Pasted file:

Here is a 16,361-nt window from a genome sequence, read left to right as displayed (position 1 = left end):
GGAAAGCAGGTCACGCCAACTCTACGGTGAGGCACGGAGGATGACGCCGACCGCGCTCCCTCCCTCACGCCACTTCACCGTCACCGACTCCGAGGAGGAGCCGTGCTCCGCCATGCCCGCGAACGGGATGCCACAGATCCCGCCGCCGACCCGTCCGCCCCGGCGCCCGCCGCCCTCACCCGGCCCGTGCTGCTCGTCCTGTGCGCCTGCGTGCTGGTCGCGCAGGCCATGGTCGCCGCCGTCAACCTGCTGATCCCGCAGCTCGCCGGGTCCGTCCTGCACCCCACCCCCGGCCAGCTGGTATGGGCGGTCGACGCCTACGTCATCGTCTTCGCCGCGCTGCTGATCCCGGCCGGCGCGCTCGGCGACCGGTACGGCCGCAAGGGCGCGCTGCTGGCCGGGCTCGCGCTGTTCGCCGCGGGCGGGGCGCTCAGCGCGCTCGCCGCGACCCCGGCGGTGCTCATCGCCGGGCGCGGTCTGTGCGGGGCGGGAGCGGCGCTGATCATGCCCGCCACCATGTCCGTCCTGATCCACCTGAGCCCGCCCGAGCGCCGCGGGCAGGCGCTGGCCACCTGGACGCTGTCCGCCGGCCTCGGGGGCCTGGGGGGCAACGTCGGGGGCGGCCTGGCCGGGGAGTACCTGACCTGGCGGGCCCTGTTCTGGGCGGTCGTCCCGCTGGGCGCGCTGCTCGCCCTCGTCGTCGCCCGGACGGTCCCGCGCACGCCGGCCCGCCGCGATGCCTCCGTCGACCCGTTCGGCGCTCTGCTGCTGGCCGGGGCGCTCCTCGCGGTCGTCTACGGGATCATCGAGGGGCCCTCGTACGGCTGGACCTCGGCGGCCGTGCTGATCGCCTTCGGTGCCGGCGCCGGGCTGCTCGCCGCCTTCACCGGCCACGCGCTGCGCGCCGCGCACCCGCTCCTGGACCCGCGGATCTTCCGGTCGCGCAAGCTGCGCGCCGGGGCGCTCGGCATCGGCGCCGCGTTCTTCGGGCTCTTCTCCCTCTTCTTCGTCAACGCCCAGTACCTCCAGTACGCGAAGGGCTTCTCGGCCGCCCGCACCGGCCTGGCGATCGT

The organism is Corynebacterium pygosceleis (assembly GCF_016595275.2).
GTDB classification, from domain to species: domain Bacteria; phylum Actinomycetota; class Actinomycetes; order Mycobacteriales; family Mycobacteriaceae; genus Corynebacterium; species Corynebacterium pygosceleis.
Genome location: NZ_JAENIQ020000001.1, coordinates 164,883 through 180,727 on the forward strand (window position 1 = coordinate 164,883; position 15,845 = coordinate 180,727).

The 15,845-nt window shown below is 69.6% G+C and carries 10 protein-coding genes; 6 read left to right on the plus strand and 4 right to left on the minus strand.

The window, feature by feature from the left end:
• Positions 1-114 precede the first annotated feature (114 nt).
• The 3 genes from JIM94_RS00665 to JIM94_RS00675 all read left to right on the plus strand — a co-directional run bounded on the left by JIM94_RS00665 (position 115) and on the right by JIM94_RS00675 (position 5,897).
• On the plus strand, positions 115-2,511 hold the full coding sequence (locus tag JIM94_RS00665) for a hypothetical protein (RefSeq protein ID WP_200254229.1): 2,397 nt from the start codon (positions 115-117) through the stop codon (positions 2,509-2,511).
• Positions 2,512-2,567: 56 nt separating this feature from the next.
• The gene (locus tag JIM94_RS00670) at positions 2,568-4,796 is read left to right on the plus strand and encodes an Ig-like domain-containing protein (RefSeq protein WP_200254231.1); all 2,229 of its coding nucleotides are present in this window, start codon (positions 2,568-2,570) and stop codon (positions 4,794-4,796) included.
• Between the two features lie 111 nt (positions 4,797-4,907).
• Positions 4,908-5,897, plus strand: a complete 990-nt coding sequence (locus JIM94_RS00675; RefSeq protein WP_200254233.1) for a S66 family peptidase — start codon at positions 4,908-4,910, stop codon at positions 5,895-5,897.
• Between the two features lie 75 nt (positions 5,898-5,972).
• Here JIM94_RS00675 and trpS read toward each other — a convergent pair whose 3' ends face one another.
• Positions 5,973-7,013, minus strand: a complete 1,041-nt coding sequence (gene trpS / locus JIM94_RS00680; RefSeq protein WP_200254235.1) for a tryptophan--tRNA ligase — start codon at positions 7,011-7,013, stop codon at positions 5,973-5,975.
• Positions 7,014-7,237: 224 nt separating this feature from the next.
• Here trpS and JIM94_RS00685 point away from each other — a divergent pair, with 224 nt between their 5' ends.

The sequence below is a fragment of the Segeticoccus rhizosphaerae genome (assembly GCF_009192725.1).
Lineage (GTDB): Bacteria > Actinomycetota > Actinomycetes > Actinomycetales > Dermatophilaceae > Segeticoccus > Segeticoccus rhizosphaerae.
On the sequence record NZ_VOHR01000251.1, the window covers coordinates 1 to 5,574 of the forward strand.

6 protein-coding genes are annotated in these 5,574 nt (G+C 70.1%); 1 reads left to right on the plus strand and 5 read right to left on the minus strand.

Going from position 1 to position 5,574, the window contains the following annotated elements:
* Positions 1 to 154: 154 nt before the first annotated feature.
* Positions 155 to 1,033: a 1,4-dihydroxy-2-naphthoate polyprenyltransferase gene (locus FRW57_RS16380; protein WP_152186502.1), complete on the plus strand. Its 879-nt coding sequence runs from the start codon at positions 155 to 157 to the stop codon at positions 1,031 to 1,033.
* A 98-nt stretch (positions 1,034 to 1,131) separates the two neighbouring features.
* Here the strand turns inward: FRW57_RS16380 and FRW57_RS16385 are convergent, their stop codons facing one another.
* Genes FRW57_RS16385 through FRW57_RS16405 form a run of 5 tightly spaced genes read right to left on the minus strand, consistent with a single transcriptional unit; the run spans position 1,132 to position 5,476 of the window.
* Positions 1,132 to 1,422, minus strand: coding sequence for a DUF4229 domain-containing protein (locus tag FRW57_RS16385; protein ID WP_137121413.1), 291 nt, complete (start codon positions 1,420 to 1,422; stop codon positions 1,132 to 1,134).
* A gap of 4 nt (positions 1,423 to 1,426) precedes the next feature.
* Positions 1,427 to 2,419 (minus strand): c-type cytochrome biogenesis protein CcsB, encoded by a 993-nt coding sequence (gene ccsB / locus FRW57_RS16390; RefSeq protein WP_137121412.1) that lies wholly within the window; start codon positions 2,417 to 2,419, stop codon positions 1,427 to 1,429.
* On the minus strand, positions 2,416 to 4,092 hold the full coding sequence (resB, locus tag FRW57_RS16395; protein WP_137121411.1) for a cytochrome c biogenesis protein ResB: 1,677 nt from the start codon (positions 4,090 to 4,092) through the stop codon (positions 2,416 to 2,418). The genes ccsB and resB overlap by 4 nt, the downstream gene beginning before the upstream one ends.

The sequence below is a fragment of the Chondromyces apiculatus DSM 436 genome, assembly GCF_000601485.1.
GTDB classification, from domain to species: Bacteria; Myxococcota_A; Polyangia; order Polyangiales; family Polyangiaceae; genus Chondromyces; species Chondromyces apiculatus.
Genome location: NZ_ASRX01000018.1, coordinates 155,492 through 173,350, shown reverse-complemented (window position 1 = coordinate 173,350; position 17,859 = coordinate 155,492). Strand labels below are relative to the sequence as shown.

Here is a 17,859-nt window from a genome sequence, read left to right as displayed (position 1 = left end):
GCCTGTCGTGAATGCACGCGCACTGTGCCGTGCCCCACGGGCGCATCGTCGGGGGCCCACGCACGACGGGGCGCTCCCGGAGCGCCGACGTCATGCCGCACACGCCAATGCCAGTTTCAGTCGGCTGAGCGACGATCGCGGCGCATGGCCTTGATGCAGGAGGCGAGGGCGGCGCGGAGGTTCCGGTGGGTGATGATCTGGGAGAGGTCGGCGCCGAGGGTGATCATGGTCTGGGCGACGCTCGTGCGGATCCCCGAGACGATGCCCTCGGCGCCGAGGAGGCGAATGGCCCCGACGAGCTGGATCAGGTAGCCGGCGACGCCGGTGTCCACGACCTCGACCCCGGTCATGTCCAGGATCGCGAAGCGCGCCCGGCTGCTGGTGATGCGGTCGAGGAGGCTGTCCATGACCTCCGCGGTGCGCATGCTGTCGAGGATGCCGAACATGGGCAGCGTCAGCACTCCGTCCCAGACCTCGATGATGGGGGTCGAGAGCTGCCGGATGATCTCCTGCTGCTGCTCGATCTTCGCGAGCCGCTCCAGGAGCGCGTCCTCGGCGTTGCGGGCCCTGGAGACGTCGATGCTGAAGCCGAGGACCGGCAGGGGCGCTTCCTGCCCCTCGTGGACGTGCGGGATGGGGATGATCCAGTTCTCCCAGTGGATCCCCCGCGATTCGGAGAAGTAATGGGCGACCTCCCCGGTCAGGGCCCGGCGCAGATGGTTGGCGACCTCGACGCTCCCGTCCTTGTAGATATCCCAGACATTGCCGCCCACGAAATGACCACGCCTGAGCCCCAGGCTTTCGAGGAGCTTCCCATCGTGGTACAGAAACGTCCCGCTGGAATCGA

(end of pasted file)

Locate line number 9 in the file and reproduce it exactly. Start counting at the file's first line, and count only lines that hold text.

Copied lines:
• The 3 genes from JIM94_RS00665 to JIM94_RS00675 all read left to right on the plus strand — a co-directional run bounded on the left by JIM94_RS00665 (position 115) and on the right by JIM94_RS00675 (position 5,897).